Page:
Starbucks Malaysia’s signing store made headlines again after it was announced that the company would open its first signing store in the US modelled after the one in Kuala Lumpur, which opened in July 2016.
In 2016, Starbucks Malaysia collaborated with The Society of Interpreters for the Deaf (SID) to open a store dedicated to providing employment opportunities for deaf partners. Its managing director, Sydney Quays, said in 2016 that Starbucks aims to raise public awareness of the value people with disabilities bring to the workplace and to enrich the lives of many more deaf partners.
In a statement to A+M, Starbucks Malaysia’s spokesperson said the local community has been very supportive of its signing store. In the month that it first opened in Malaysia, a random customer survey by Starbucks Malaysia showed that its customer voice increased by 31.5%. The store also became a highlight for both deaf and hearing tourists, as well as a place for the deaf community to gather, the spokesperson said. It also raised awareness of SID among consumers, she added.
“In Malaysia, Starbucks has always hired individuals from the deaf community at our stores even before there were any plans for the signing store. However, because of certain safety concerns and cultural sensitivities, we could only give them very simple and menial tasks. After a while, we realised that we needed to give them a platform where they could actually thrive, and where we as employers can provide a better partner experience for them,” she explained.
The launch of the signing store in Malaysia prompted partners from the US to visit and learn more about the different innovations and touch-points that it changed to meet the needs of its deaf partners and consumers in Malaysia. As a result, the US store is designed with accessibility in mind, with more open space, anti-glare surfaces, and visual displays for customers to check and pick up orders.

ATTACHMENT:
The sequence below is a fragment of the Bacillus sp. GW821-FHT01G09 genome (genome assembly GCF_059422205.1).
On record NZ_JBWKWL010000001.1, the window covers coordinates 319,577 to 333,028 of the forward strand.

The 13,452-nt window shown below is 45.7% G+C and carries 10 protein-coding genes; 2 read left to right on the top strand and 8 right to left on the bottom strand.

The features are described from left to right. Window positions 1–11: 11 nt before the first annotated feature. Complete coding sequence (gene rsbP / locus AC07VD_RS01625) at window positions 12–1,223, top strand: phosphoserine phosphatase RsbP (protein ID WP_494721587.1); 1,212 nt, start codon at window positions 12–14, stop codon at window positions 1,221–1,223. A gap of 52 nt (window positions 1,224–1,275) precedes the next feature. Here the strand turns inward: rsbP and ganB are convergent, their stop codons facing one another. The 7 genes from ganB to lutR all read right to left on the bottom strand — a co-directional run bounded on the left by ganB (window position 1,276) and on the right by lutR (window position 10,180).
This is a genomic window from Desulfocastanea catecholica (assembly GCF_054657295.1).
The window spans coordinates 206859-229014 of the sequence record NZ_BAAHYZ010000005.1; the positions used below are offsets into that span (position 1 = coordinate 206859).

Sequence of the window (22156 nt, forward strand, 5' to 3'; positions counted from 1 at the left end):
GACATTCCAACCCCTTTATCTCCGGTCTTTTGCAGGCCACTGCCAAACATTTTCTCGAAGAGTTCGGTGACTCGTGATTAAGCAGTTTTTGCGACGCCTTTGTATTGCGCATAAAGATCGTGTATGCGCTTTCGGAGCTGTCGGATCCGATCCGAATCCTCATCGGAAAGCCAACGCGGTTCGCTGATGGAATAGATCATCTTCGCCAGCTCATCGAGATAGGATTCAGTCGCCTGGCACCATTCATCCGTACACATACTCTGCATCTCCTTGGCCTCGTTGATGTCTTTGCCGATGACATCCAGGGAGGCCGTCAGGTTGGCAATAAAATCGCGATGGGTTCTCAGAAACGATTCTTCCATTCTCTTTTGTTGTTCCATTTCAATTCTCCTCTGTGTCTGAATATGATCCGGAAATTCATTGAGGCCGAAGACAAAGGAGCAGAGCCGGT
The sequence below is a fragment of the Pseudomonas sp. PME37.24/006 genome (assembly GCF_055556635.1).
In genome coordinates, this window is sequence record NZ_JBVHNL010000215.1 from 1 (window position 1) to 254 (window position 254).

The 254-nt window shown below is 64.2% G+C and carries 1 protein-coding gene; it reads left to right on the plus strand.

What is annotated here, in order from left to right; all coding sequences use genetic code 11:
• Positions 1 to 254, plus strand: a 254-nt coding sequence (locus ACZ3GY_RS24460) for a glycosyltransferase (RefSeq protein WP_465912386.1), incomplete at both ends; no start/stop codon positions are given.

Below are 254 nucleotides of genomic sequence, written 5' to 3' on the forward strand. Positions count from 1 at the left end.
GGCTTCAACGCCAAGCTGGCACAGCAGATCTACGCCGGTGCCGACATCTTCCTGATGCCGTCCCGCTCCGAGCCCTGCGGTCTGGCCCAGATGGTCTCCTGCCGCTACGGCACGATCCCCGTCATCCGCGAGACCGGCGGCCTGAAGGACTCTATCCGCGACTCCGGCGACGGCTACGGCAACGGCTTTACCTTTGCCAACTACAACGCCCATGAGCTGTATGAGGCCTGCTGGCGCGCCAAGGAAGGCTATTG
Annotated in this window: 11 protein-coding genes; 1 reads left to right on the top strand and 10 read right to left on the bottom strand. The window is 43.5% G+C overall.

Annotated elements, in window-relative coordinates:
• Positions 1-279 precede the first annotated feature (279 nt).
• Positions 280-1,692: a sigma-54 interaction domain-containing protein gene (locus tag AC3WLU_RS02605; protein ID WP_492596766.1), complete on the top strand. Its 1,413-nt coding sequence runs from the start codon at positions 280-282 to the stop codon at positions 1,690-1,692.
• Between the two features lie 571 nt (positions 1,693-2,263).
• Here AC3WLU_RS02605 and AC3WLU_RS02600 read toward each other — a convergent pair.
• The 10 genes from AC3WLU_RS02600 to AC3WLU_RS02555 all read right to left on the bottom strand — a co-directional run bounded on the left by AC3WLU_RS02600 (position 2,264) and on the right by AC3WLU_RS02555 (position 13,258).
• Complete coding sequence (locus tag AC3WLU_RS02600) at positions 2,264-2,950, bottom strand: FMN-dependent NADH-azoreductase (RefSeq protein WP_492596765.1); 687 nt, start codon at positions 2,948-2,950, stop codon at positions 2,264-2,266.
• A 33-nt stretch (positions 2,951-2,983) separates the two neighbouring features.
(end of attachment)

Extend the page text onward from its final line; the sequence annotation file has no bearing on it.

Deaf partners in the US store will wear special green aprons embroidered with the American Sign Language finger spelling of Starbucks. Meanwhile, hearing partners will wear traditional green aprons with “I Sign” pins, which are actually available to any Starbucks partner worldwide with sign language proficiency.
Starbucks Malaysia’s spokesperson said that besides achieving “extraordinary” coffee experiences, Starbucks has also made a business out of human connections, community involvement and the celebration of diversity. It is the inclusion of diverse experiences and perspectives that help create a culture of empowerment at Starbucks.
The spokesperson told A+M that the signing store helps the deaf to develop their self-confidence, self-esteem and self-reliance through discovery and experiences that gives them a sense of pride and accomplishment to move forward in their career, and to lead a functional and fulfilling life.